How far does she go with this lifestyle adaptation? Because it doesn’t have to be that far until you start evangelizing it, and then it’s gotta be pretty far. Does she use either an outhouse full of sand and wipe herself with either a stick or perhaps a page from the almanac? Does she use a piss bucket instead and either lob the contents out the window or leave them out back for a man to collect (a service that is possibly discontinued these days). For that matter, what part of Victorian life is she replicating? Life in the city, I assume, not life in the country, because these are different things. Life in a Victorian town, perhaps? Or possibly just a vague group of Victorian things that one might see on a BBC drama and go “well that’s probably all of it then.”
At one point, she goes to the ER for something, because modern medicine is still okay apparently. Does she bring period accurate needles for them to use? Those could be a doozy.
And so on and so forth. I can’t get through the article without picking out all these details, let alone the book. And that brings me to my second crank, which is: money and privilege.
I wasn’t raised as poor as possible, and I only know this because some of the people around me were about as poor as possible. But I was raised in places that have left me with a permanent part of my brain that thinks about money in any given situation. Not in a greedy way, just noting where it is and what it’s doing. And in this situation, as I read the article, all I could hear was “look at my superior lifestyle…which my free money has allowed me to have.” (I assume they’re paid at modern rates) She’s a hipster in a class I’m not, but there’s no real talk about class when she writes (because this is invisible to her, presumably. Her class. Her inferiors are not.) Again, this wouldn’t be a concern were it not for the condescension and evangelization of the past. That’s the part that makes it rubbish. I personally love very old fountain pens. I’m not writing to tell you that your keyboard sucks.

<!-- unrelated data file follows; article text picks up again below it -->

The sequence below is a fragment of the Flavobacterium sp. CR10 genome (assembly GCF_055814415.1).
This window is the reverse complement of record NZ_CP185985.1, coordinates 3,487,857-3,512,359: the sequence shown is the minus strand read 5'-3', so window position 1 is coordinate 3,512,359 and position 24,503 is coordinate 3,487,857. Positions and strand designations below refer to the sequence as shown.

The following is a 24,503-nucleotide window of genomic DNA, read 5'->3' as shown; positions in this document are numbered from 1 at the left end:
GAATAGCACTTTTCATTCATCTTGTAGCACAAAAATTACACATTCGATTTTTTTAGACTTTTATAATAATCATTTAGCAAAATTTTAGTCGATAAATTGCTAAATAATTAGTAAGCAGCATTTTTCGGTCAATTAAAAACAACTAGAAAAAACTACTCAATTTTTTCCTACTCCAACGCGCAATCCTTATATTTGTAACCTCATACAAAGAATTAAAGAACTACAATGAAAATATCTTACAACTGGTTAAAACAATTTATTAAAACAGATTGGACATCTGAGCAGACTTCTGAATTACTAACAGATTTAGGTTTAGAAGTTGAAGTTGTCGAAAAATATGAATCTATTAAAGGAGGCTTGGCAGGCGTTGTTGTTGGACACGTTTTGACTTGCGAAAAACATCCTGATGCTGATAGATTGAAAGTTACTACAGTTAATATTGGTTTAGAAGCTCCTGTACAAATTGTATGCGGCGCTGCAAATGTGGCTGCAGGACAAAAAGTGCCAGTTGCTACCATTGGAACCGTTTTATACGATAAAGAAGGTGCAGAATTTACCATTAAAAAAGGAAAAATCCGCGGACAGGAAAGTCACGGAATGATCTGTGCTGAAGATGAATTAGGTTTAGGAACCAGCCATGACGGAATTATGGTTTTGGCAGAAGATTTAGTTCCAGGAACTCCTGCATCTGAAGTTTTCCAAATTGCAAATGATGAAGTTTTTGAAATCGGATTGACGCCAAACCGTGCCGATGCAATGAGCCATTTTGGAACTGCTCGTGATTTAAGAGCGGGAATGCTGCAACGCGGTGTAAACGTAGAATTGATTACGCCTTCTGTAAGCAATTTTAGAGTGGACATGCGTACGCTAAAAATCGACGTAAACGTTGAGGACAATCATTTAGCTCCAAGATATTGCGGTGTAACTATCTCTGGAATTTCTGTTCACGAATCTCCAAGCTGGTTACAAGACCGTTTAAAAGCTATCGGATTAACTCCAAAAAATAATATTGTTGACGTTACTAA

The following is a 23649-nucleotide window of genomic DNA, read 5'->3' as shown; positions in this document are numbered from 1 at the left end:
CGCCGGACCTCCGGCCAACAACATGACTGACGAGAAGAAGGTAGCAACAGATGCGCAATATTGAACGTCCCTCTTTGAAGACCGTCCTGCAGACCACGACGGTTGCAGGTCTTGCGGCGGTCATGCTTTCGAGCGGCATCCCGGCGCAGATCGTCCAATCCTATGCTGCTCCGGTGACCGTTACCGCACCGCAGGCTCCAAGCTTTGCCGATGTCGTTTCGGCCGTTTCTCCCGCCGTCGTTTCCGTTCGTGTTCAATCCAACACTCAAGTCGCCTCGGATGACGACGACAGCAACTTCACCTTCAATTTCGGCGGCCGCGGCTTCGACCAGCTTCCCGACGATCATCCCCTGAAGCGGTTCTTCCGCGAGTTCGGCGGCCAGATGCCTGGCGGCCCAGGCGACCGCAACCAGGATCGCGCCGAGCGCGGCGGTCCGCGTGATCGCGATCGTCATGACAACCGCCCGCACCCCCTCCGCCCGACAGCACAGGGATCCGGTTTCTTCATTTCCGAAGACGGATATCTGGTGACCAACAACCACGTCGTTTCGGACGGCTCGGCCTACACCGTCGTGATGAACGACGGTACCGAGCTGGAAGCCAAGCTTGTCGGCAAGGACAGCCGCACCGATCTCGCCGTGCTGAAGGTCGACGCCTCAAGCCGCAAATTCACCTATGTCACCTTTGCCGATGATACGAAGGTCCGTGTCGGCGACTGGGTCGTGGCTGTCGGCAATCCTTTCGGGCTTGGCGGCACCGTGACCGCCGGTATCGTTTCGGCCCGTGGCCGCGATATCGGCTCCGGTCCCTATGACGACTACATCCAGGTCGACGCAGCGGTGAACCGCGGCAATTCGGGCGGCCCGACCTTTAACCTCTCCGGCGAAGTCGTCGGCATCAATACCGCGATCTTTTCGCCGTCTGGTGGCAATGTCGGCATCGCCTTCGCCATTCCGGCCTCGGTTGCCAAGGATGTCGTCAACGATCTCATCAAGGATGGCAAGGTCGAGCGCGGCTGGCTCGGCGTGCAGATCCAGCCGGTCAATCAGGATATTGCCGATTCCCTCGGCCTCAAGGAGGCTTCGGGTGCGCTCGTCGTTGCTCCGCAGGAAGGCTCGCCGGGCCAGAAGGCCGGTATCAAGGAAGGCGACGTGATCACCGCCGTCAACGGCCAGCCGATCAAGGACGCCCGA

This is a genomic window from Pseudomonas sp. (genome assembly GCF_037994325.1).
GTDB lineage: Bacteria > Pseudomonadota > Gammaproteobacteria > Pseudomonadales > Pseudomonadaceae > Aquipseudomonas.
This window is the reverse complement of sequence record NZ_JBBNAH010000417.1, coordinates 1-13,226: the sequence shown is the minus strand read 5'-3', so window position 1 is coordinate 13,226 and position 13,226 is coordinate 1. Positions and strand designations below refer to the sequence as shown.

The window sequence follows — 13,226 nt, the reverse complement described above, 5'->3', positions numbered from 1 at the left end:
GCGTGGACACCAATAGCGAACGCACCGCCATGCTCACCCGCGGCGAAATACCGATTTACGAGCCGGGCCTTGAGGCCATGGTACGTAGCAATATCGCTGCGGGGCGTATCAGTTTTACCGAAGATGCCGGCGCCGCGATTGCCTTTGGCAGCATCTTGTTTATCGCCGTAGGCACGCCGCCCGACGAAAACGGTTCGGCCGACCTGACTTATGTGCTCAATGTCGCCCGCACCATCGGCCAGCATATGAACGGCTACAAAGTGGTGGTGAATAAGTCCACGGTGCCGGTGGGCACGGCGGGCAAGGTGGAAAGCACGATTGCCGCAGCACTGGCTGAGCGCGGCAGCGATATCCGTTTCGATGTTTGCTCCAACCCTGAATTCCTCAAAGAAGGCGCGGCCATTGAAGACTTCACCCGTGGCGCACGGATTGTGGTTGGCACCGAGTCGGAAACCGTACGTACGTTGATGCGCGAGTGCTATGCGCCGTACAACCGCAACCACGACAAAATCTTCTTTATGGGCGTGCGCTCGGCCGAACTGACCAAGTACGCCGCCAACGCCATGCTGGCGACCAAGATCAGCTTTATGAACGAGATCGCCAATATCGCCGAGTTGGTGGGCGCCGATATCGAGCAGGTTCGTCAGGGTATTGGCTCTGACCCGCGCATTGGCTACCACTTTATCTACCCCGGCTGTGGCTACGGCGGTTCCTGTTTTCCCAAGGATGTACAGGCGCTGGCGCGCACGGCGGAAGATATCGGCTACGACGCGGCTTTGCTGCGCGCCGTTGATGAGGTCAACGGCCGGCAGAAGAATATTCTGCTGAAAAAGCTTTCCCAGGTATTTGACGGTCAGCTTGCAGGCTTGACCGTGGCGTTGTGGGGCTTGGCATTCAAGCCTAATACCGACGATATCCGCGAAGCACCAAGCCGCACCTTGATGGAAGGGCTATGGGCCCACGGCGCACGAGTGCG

The money and privilege are alienating to me, here and elsewhere. I was reading Michael Chabon’s Wonder Boys, and didn’t get very far because everyone in the book was a white male academic or writer with some money and I had kept thinking “These people are assholes and I have nothing in common with any of them.”
By the way, the best thing about all of this is, you can view “Living in the Victorian Era” as a controlled environment in which you introduce two variables. One is Sarah Chrisman and her hipster thing. But the other is the glorious and magnificent Ruth Goodman. She has done a great deal of work in which she goes back in time and replicates living and working in the Victorian era, among others, and it is absolutely riveting. Her book How To Be A Victorian: A Dawn to Dusk Guide to Victorian Life is methodical and fascinating, lacking cherry-picked nostalgia and focusing on proper history. It feels like time-traveling anthropology, which is essentially what it is, a lot more than a chance to prove oneself better against the modern world (we have more or less eradicted Polio. I am wholly in favor of the modern world).
Live in the past if you like, and replicate it as completely as your heart desires, but try to do it with as little bullshit as possible. Not with as much bullshit and lack of perspective as you can stuff into every possible corner.